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A fun, engaging pair of open-backed wired headphones, and though the MDR-MV1 are from Sony’s professional side, they do a fine job when used for home listening.


  • Super comfortable to wear
  • Surprisingly big bass for an open-back pair
  • Easy to drive
  • Fun, spacious and dynamic performance


  • Some might feel bass is overdone
  • Not really for portable use

Key Features

  • Frequency rangeAccepts a signal from 5Hz to 80kHz
  • Open-backed designLets sound leak out for a bigger soundstage
  • ImpedanceLow impedance means it can be driven easily by laptops and smartphones


There’s been a resurgence in wired headphones recently, and we’re also seeing a variety hitting the spotlight, such as the Sony MDR-MV1.

These are studio monitor headphones for mastering and mixing audio in a professional space. You might be wondering why I’m reviewing them, and to be honest, I had the same feeling, until I gave them a listen.

The MDR-MV1 aren’t the typical choice for home listening but for audiophiles, I think you’ll want to give this pair closer attention.


  • Lightweight frame
  • Open-backed design

These headphones are unbelievably comfortable to wear. As these are headphones designed for a mixing space, they’re intended to be worn for hours on end with soft, breathable earpads that Sony claims are intended for creators to immerse themselves in their work without distraction. They’re very comfortable to wear, the clamping force is light but the quality of earpads means the headphone hugs the head well. These aren’t headphones that’ll fling off your head if you turn too quickly.

Sony MDR MV1 earpads
Image Credit (Trusted Reviews)

The headband offers a nice plush feel on top, and you can adjust the fit through the slider (not a stepless one), while there’s a degree of movement to rotate the earcups so they better conform to your head.

The MV1 also feature an open-backed design, which means the outer part of the earcup has a transparent mesh that lets sound out as well as in. In a home environment people could hear what you’re playing if they get close enough, but there are positives in that the soundstage becomes bigger and wider as a result.

The cable is detachable and terminates in a 6.3mm plug with a 3.5mm mini jack adapter. There is no carry case or pouch.

Sony MDR MV1 cable and adapter
Image Credit (Trusted Reviews)


  • Wide frequency range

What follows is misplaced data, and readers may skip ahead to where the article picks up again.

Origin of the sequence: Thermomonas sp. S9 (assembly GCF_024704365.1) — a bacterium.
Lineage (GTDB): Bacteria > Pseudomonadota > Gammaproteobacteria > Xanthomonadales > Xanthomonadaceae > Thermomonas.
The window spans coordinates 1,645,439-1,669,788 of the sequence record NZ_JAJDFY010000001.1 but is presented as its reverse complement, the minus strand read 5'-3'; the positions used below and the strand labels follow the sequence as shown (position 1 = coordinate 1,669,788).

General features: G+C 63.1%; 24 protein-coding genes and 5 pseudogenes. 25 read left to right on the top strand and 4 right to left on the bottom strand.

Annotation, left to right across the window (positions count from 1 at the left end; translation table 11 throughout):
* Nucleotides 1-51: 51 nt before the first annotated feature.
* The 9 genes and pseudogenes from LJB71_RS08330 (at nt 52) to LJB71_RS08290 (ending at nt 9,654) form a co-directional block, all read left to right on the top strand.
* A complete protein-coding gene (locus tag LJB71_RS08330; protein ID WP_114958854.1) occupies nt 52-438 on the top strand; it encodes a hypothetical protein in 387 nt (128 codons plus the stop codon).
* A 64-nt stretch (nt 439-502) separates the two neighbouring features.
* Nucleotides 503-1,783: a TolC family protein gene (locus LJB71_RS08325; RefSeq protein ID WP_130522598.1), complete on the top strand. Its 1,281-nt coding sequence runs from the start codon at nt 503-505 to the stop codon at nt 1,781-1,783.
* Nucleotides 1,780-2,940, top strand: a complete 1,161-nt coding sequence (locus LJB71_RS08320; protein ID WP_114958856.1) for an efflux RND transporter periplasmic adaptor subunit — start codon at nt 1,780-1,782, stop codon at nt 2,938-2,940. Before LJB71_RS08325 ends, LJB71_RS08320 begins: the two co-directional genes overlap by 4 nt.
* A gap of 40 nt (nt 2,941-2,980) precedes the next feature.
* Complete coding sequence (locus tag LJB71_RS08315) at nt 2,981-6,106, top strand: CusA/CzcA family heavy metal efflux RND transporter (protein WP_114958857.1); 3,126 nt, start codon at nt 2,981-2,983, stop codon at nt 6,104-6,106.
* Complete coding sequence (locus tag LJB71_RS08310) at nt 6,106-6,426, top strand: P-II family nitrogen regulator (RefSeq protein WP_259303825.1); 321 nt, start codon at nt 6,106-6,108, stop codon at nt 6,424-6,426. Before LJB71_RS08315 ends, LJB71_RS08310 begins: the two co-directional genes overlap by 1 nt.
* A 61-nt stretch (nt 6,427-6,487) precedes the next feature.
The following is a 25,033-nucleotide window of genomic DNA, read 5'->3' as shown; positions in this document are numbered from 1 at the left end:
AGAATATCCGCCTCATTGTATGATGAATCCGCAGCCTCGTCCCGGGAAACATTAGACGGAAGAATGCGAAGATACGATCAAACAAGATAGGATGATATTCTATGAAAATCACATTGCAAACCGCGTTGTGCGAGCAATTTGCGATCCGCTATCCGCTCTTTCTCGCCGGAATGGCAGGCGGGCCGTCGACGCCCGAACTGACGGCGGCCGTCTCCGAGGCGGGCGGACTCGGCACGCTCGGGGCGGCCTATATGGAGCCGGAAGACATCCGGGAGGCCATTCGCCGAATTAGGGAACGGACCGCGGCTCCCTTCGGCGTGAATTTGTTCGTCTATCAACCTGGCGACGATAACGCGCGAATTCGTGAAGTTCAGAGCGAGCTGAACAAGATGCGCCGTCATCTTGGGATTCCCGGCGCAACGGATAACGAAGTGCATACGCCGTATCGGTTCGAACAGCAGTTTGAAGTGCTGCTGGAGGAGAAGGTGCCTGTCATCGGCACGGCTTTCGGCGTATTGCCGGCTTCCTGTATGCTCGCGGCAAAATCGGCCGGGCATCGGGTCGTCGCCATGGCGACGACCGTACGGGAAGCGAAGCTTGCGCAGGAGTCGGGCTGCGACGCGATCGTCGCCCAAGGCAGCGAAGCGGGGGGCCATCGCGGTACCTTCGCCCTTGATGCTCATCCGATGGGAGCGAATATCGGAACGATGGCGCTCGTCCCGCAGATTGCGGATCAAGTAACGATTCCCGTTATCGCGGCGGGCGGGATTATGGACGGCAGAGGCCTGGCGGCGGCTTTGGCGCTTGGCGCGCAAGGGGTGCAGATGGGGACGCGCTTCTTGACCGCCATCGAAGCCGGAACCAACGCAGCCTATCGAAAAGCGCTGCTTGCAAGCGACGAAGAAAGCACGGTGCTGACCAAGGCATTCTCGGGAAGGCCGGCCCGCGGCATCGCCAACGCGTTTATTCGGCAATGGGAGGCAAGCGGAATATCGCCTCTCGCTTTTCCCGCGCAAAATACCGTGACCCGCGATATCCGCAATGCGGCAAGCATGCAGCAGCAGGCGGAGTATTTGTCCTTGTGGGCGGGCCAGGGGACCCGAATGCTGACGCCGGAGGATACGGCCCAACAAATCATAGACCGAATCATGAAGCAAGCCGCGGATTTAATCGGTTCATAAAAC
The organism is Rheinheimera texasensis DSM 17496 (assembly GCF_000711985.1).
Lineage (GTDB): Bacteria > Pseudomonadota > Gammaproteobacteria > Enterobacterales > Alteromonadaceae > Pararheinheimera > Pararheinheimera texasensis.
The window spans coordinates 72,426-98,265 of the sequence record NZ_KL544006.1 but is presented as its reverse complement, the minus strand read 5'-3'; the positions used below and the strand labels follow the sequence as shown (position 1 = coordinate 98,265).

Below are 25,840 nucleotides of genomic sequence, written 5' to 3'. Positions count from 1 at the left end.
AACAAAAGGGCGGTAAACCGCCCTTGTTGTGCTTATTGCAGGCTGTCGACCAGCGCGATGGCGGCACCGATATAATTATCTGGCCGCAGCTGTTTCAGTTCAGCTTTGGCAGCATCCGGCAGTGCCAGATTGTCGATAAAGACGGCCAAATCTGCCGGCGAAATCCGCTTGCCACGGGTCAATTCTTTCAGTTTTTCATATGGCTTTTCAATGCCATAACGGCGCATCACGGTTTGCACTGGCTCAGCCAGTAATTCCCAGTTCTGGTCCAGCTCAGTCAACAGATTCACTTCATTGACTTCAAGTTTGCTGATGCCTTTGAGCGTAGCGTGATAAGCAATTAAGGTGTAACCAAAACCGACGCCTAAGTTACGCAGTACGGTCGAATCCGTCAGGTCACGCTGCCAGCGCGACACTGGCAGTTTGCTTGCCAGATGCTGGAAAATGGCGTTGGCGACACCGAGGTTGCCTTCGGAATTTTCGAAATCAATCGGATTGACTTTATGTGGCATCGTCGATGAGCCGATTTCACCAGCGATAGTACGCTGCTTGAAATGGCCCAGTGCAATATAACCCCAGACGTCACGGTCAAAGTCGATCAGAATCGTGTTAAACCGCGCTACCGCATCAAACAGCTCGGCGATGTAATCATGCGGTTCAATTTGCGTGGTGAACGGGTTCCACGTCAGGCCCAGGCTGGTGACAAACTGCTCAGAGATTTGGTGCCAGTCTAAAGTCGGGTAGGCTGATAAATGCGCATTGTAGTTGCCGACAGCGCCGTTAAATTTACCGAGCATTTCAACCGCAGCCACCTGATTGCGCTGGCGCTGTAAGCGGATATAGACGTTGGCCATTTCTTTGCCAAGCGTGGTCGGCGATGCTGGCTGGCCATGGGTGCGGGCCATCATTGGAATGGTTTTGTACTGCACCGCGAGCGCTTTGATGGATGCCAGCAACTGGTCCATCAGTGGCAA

• HD dynamic drivers
  • Hi-Res Audio compatible

Sony states the frequency response is from 5Hz to 80kHz. That’s a large spectrum of the frequency range to cover, especially as human ears won’t be able to hear much of it.

If the headphones are tuned for that frequency range however, you’ll be able to “feel” it rather than hear it, as well as offering more control over the frequencies that you can hear. That’s the theory anyway.

Sony MDR MV1 headband slider
Image Credit (Trusted Reviews)

The wide frequency range also means the headphones cater to Hi-Res Audio standards. These headphones have been tuned to listen to spatial audio such as Sony’s own 360 Reality Audio standard, though as far as I can tell, it’s difficult to hear 360 Reality Audio through desktop music streaming apps (I may be mistaken). Tidal will also be dropping 360 Reality Audio from July 24th, 2024; making it even harder still.

The drivers – or as Sony describes them, HD drivers – have been engineered to deliver a low-distortion performance through its high-compliance diaphragm shape and corrugation design. It should, so Sony says, allow the headphones to reproduce audio in both the low and super high range.

Sony MDR MV1 physical connector
Image Credit (Trusted Reviews)

Impedance is a low 24 ohms, which makes these headphones very easy to drive (your laptop or smartphone shouldn’t have a problem). Sensitivity is 100dB so these headphones can get fairly loud when pushed.

Sound Quality

  • Energetic, dynamic sound
  • Big bass
  • Smooth, detail rich midrange

Sony describes the sound profile of these wired headphones as neutral, and in a sense that is true as they’re neither necessarily crisp or lean, nor do they feature (much) warmth to colour the sound.

Whenever I think of the word neutral I also think of the word balance; the top, mid, and low frequency bands holding hands in harmony, neither one standing out too much from the other. Balance isn’t quite the word I’d apply to these headphones – and I don’t have a problem with that.

Sony MDR MV1 headband
Image Credit (Trusted Reviews)

For an open-backed pair of headphones, the MDR-MV1 have a surprisingly big bass performance, showcasing the kind of power and punch to low frequencies that I’d expect from a closed-back design. Compare them to the Sivga P-II and the Sony gives low frequencies much more slam and attack than the reserved and disciplined bass afforded by a similarly priced Sivga pair.